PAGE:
Wednesday, April 24, 2024

Haunted Hamburger and Dead Horse Ranch State Park

Distant Drums RV Resort

Camp Verde, AZ

April 24, 2024  

Monday :

Our destination for Monday was lunch.  Lunch is a destination, isn't it? Our choice was Haunted Hamburger in Jerome.  It has been nine years since we drove the winding road that climbs the mountain to this quirky little town.


The entire town of Jerome is designated a  National Historic Landmark.  Copper was discovered there in the 1880s and during the 70 years they were mining, two copper mines made hundreds of millions of dollars for the investors...just imagine in todays dollars what that would be.  

Back in the day, Jerome was one of the wildest, wickedest mining towns in the west.  Drinking, gambling, brawls, and frolicking with the ladies of the night occurred around the clock in two dozen saloons.  

When the mines closed in 1953, the population of Jerome went from 15,000 to 46 almost overnight.  That along with violent deaths and catastrophic fires have given Jerome new life as the largest ghost town in America.  

Today, this hillside community is recognized for its vibrant and varied art.  

As one might guess, hamburgers loaded with all the fixings is definitely on the menu at Haunted Hamburger.  Choices include the Chili Burger, Ghostly Burger, Haunted Burger and Double Haunted Burger with lettuce, tomato, onions, and pickles. Add ons like grilled onions, a fried egg, and guacamole are offered. Joe and I both had beer battered fries with our Ghost Burger...a fun, yummy lunch !  Next time, I'm getting a side of deviled eggs.  Somehow I missed them on the menu and when the waitress set an order on the table next to us, I almost stabbed one with my fork.    

The last stop of the day...

A block of Peanutbutter Chocolate Fudge actually made it all the way home.

Tuesday : 

We were up with the birds and out the door Tuesday morning.  Our destination was an AZ state park new to us...Dead Horse Ranch SP.  I have tried several times (even before we were Arizonians) to snap up a reservation at this beautiful park, but there are never available sites when we are planning to be here.  The next best thing is to spend the morning there.  Our first walk was the Canopy Trail which meanders thru a canopy of Freemont Cottonwood trees.  The canopy provides shelter for nesting birds.  We enjoyed the sounds of singing and chirping birds, but the thick canopy kept them hidden from view.  

The park does not open til 8:00 am which is late for birding.  That would be a huge advantage to staying there...the early bird gets the photos.  

What a beautiful canopy!

Our second walk was along the Verde River.  

The 180 mile long Verde River is a significant resource for Arizona.  It is one of the desert's last free flowing rivers sustaining a large regional wildlife population.  We didn't see any wildlife, but there is  lots of evidence of a large beaver community.  As we were discussing the reasons for all the downed trees, we happened upon the reason why.

The Verde River Gateway is an Arizona State Parks project dedicated to preserve a 35 mile riparian forest along the river.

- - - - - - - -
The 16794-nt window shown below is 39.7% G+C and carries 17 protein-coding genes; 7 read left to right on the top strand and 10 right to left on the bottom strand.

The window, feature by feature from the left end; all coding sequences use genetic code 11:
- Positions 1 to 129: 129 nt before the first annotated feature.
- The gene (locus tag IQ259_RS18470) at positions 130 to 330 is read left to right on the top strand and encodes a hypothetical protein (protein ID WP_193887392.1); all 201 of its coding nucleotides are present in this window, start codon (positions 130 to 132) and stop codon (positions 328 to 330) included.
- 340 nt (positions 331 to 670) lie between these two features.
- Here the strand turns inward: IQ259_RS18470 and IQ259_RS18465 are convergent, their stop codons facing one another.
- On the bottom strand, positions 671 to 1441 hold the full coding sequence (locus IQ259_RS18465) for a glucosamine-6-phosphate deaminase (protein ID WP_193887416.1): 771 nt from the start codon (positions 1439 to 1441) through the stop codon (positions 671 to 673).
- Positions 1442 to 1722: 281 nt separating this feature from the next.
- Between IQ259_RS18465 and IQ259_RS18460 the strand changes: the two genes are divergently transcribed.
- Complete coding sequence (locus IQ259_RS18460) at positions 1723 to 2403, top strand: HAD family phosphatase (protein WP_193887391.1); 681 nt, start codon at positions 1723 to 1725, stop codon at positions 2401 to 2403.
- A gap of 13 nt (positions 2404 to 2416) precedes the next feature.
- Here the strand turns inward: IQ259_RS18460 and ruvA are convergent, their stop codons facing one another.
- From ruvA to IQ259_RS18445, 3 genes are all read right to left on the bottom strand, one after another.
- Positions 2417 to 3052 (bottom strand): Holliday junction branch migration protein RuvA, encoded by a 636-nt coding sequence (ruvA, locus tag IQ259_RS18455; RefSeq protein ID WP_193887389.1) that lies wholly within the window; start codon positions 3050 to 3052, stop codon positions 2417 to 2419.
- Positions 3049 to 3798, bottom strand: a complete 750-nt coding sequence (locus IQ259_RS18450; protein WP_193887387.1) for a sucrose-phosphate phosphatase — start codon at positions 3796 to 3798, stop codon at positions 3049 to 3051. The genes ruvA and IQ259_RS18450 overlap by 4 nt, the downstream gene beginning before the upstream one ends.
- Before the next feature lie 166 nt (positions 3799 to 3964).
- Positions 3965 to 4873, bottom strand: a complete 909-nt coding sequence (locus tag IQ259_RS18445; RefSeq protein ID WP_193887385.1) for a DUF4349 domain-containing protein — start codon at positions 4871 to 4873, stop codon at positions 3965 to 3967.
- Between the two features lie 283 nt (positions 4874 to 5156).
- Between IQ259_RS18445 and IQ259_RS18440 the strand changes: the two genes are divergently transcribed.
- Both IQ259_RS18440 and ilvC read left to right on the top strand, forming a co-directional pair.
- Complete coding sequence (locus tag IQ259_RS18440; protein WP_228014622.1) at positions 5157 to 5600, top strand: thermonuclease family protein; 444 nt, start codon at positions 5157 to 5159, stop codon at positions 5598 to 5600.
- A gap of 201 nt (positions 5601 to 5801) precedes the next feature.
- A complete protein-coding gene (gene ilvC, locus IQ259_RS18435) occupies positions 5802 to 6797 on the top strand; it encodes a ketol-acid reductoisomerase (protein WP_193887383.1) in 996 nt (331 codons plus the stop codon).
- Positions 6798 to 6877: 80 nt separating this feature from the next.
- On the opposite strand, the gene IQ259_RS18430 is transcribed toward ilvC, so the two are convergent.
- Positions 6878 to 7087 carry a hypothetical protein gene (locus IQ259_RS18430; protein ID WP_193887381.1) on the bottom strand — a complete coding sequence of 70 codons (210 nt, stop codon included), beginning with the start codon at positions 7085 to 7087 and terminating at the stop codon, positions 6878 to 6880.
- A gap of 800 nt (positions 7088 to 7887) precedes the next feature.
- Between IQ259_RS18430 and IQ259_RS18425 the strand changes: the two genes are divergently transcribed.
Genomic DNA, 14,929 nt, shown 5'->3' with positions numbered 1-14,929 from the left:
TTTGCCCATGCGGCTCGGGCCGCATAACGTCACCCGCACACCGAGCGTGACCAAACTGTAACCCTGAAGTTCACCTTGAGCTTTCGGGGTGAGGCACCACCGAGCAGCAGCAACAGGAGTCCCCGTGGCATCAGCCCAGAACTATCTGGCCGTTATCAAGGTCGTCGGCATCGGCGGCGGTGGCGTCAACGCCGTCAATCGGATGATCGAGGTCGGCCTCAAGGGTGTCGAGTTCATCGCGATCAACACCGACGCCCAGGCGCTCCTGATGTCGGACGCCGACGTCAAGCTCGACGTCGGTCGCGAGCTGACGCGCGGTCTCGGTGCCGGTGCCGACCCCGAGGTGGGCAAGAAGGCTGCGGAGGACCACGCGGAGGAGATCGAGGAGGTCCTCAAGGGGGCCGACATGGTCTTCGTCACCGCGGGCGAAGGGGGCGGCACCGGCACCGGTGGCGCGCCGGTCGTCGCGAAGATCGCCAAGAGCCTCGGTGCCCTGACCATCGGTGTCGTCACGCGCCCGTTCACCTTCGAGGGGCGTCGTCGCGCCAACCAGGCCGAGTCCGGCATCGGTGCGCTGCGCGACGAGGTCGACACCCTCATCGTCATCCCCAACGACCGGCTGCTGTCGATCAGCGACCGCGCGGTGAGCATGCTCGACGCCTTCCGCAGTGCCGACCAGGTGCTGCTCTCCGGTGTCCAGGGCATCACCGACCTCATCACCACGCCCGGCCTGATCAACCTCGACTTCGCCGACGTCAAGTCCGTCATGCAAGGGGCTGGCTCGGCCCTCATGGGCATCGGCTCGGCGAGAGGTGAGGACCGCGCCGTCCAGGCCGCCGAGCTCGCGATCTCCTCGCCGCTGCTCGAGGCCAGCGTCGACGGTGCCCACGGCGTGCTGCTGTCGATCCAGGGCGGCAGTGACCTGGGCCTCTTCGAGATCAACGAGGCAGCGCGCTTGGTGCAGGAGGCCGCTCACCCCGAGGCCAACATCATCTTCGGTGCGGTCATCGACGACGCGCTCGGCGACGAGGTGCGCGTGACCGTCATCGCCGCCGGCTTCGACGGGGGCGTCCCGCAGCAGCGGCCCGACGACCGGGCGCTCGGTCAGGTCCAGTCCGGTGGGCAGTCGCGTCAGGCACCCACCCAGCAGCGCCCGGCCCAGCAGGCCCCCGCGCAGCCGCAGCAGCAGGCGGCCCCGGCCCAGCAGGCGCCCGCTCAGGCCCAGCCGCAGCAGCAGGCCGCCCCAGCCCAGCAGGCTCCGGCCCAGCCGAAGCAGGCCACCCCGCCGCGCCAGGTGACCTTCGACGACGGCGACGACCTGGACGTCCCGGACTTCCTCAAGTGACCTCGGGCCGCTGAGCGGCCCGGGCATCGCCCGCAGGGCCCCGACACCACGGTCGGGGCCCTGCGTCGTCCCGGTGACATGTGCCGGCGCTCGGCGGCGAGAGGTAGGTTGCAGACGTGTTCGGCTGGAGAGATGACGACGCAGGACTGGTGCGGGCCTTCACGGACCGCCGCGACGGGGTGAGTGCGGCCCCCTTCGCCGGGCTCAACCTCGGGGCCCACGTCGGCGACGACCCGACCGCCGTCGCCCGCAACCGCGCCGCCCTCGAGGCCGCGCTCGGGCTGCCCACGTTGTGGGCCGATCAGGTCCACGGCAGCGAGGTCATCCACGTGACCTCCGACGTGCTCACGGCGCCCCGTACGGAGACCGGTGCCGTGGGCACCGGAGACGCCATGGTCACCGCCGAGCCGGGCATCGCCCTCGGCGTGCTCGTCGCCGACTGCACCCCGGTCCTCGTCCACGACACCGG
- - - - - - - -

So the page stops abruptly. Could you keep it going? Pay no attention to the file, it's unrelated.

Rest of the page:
We watched this sweet little bird enjoy a morning bath.

Our third walk at the park Tuesday morning was around the two larger lagoons.  

The lagoons offer great fishing.  In the summer, the Arizona Game and Fish Dept. stock the lagoons with catfish and in the winter they stock it with rainbow trout.  There is a naturally reproducing population of largemouth bass and bluegill in the lagoons as well.   

Black Hawks, Great Blue Herons and Eagles have been seen at the lagoons.  We were not so lucky on Tuesday.  We only saw Grackles and Red-Winged Blackbirds.

I was a bit curious about how Dead Horse Ranch got its name.  The ranch was named by the Ireys family.  It seems after several days of viewing ranches in the area, Mr. Ireys  asked his children which ranch they liked the best. The children answered, "The one with the dead horse, dad!".  That was in 1950.  Arizona State Parks purchased the property in 1973 with the condition the name would not be changed.  It's a great park and maybe one day we can snag a reservation there.  

After our walks, we headed straight to the Cottonwood Historic District a short distance away.  Cottonwood had its beginning when settlers in the area farmed and provided goods for the soldiers at Camp Verde and for the miners in Jerome back in the 1870s.  

We were starving !  Our choice was Crema Craft Kitchen... coffee, brunch, and gather are three of my favorite words !

We enjoyed patio style seating in the bar area...very colorful and fun.  And our server, Victoria, was awesome !

I feasted on eggs over easy, sourdough toast, and cheesy hash brown casserole.  Joe had chorizo gravy and biscuits and eggs.  And more than once, our coffee mugs were filled. 

Main Street in Old Town Cottonwood was created in 1908.  A team of mules actually drug tree trunks thru the thick brush to make a dirt trail.  Today, Main Street is home to over 60 businesses that attract visitors and support local residents.  There are wine tasting rooms, local artisan galleries, vintage shops, and restaurants lining both sides of the road.   

The historic building that was once the jail in Old Town is now home to Seeds.  The owner, Sandy has beautiful linen pieces...some she designs and sews herself.  I did purchase a pair of linen pants.  Her cute little fitting room was once a jail cell.    

The County Jail building was built in 1929.  This building is the first known use of river cobbles in Cottonwood.  During the prohibition, there was an overflow of bootleggerers and criminal and elicit acts associated with bootlegging. 

The Yavapai County Justice System at the time was in Prescott, but since Cottonwood had a bigger percentage of these elicit crimes, the jail was built there instead of Prescott. 

As the town grew in the 1890s and early 1900s, the women who lived there yearned for a Community Club large enough for celebrations, weddings, and civic meetings.   So in 1938, the ladies hired the firm of Lester and Mahoney who were considered second only to Frank Loyd Wright for the uniqueness of their designs.  It serves the same purpose today as it did all those years ago.